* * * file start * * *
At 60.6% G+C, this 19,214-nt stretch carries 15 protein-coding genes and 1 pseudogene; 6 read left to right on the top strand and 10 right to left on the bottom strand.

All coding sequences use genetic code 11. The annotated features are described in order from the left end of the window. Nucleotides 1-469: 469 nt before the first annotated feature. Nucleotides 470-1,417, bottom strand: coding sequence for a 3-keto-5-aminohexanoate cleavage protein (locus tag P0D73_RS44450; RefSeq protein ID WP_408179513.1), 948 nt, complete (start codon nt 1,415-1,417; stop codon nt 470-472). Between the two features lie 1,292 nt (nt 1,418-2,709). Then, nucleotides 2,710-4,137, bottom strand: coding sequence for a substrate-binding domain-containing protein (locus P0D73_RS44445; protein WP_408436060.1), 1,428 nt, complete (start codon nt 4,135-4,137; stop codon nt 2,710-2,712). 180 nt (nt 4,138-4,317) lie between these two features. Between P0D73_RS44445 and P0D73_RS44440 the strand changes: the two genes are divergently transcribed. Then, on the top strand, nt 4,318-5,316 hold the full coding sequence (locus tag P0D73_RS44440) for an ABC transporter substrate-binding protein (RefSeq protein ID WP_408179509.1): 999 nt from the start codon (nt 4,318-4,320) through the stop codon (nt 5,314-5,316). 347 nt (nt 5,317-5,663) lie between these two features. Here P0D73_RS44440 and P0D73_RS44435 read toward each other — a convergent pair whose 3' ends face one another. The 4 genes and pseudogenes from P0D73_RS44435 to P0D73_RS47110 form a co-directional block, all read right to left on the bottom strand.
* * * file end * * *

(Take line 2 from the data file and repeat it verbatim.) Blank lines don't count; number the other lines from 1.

All coding sequences use genetic code 11. The annotated features are described in order from the left end of the window. Nucleotides 1-469: 469 nt before the first annotated feature. Nucleotides 470-1,417, bottom strand: coding sequence for a 3-keto-5-aminohexanoate cleavage protein (locus tag P0D73_RS44450; RefSeq protein ID WP_408179513.1), 948 nt, complete (start codon nt 1,415-1,417; stop codon nt 470-472). Between the two features lie 1,292 nt (nt 1,418-2,709). Then, nucleotides 2,710-4,137, bottom strand: coding sequence for a substrate-binding domain-containing protein (locus P0D73_RS44445; protein WP_408436060.1), 1,428 nt, complete (start codon nt 4,135-4,137; stop codon nt 2,710-2,712). 180 nt (nt 4,138-4,317) lie between these two features. Between P0D73_RS44445 and P0D73_RS44440 the strand changes: the two genes are divergently transcribed. Then, on the top strand, nt 4,318-5,316 hold the full coding sequence (locus tag P0D73_RS44440) for an ABC transporter substrate-binding protein (RefSeq protein ID WP_408179509.1): 999 nt from the start codon (nt 4,318-4,320) through the stop codon (nt 5,314-5,316). 347 nt (nt 5,317-5,663) lie between these two features. Here P0D73_RS44440 and P0D73_RS44435 read toward each other — a convergent pair whose 3' ends face one another. The 4 genes and pseudogenes from P0D73_RS44435 to P0D73_RS47110 form a co-directional block, all read right to left on the bottom strand.